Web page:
Type of Article: Original Research
Year: 2016 | Volume 4 | Issue 2 | Page No. 2158-2161
Date of Publication: 30-04-2016
ANATOMICAL VARIATIONS OF ACCESSORY OBTURATOR NERVE: A CADAVERIC STUDY WITH PROPOSED CLINICAL IMPLICATIONS
Archana B.J *1, Nagaraj D.N 2, Pradeep P 3, Lakshmi Prabha Subhash 4.
*1 Assistant Professor, Department of Anatomy, Sri Siddhartha Medical College, Tumkur, Karnataka, India.
2 Professor, Department of Anatomy, Sri Siddhartha Medical College, Tumkur, Karnataka, India.
3 Senior Resident, Department of Orthopaedics, Sri Siddhartha Medical College, Tumkur, Karnataka, India.
4 Professor and Head, Department of Anatomy, Sri Siddhartha Medical College, Tumkur, Karnataka, India.
Address: Dr. Archana B.J, Assistant Professor, Department of Anatomy, Sri Siddhartha Medical College, Tumkur, Karnataka, India.
Background: The accessory obturator nerve arises from the ventral branches of the third and fourth lumbar ventral rami. It is occasionally present in 10% of population. It descends along the medial border of psoas major, crosses the superior pubic ramus and divides into branches supplying the hip joint and pectineus. There is a high degree of variability in its formation. It may arise from the ventral rami of second and third lumbar nerves or second, third and fourth lumbar nerves or from third lumbar nerve alone. Sometimes the accessory obturator nerve is very small and supplies only pectineus. Any branch may be absent. Knowledge of these variations is important for surgeries of hip joint and in evaluation of groin pain.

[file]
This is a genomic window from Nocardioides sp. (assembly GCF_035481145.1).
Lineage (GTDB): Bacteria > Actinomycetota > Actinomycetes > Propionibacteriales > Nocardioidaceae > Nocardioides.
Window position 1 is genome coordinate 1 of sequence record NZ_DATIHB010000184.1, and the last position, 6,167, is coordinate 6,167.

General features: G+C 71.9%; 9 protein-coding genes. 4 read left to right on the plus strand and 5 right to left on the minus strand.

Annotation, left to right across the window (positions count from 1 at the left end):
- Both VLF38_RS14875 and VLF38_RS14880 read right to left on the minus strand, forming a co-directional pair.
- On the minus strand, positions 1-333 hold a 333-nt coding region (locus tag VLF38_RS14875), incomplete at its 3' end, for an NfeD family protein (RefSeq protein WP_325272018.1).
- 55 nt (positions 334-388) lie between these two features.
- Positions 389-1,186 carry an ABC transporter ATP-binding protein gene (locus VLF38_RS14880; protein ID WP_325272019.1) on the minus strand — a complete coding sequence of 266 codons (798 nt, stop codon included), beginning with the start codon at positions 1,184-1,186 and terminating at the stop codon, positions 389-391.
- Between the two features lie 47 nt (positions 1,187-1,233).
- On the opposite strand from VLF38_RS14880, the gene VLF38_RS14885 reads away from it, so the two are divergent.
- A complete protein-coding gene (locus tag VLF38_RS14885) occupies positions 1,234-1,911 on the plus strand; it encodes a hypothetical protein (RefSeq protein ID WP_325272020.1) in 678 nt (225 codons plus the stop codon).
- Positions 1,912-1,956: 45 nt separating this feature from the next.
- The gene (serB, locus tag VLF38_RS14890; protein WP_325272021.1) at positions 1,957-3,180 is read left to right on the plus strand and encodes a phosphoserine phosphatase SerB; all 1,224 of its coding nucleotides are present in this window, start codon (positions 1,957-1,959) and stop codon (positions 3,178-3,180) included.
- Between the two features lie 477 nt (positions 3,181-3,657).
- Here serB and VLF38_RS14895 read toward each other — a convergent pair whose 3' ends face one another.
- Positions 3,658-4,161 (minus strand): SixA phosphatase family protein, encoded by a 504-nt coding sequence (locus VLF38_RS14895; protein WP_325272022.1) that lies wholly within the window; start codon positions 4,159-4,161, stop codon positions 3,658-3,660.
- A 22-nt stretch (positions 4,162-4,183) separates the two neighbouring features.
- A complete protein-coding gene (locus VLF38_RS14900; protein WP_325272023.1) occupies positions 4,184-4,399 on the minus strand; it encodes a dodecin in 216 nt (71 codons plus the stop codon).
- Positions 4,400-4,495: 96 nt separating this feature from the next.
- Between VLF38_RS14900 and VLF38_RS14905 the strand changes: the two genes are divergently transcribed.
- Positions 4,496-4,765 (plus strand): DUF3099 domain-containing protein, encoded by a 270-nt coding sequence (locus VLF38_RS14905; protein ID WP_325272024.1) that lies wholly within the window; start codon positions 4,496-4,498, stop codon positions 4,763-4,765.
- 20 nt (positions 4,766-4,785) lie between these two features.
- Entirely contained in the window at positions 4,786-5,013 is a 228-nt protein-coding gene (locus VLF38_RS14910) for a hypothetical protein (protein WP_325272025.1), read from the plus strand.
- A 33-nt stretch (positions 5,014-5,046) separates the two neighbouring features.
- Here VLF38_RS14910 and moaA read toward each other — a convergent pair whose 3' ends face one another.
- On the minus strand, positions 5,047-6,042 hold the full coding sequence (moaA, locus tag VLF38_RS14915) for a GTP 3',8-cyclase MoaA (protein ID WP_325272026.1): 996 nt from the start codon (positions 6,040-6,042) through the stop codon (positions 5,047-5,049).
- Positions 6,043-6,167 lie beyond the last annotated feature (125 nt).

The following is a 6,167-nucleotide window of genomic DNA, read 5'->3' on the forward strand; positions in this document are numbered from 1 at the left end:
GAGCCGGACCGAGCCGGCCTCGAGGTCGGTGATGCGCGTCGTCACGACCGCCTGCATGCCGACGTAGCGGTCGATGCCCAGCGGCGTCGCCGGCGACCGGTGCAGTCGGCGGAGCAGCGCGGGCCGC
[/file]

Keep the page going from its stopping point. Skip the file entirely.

Aim: The aim of this study was to evaluate the incidence and variation in the formation of accessory obturator nerve and to analyse the variability of the frequency of this nerve, reported in the literature and to discuss its clinical implications.
Materials and Methods: The study was conducted on 25(50 sides) adult human cadavers in Department of Anatomy, Sri Siddhartha Medical College, Tumkur, Karnataka, India by dissection method. The accessory obturator nerve was looked for, bilaterally, and its formation studied. The specimens were numbered and photographed.
Results: The incidence of accessory obturator nerve in this study was 8%. The nerve was seen arising from ventral rami of third and fourth lumbar nerves in 3 cases (6%) and from ventral rami of second and third lumbar nerves in 1 case (2%). Accessory obturator nerve was observed on the right side in 2 cases (4%) and on the left side in 2 cases (4%). The nerve was found in 2% males and 2% females.
Conclusion: The knowledge of anatomy of accessory obturator nerve is important for orthopaedicians to plan an effective hip surgery to relieve coxalgia. Compression of the nerve as it courses over the superior pubic ramus and subsequent neuropathy is a differential diagnostic option in groin pain. High variability in the incidence and formation of this nerve, highlights the importance of a detailed anatomical knowledge of accessory obturator nerve.
KEY WORDS: Accessory Obturator Nerve, Lumbar Ventral Rami, Pectineus, Coxalgia, Hip Joint, Groin Pain.
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Archana B.J, Nagaraj D.N, Pradeep P, Lakshmi Prabha Subhash. ANATOMICAL VARIATIONS OF ACCESSORY OBTURATOR NERVE: A CADAVERIC STUDY WITH PROPOSED CLINICAL IMPLICATIONS. Int J Anat Res 2016;4(2):2158-2161. DOI: 10.16965/ijar.2016.168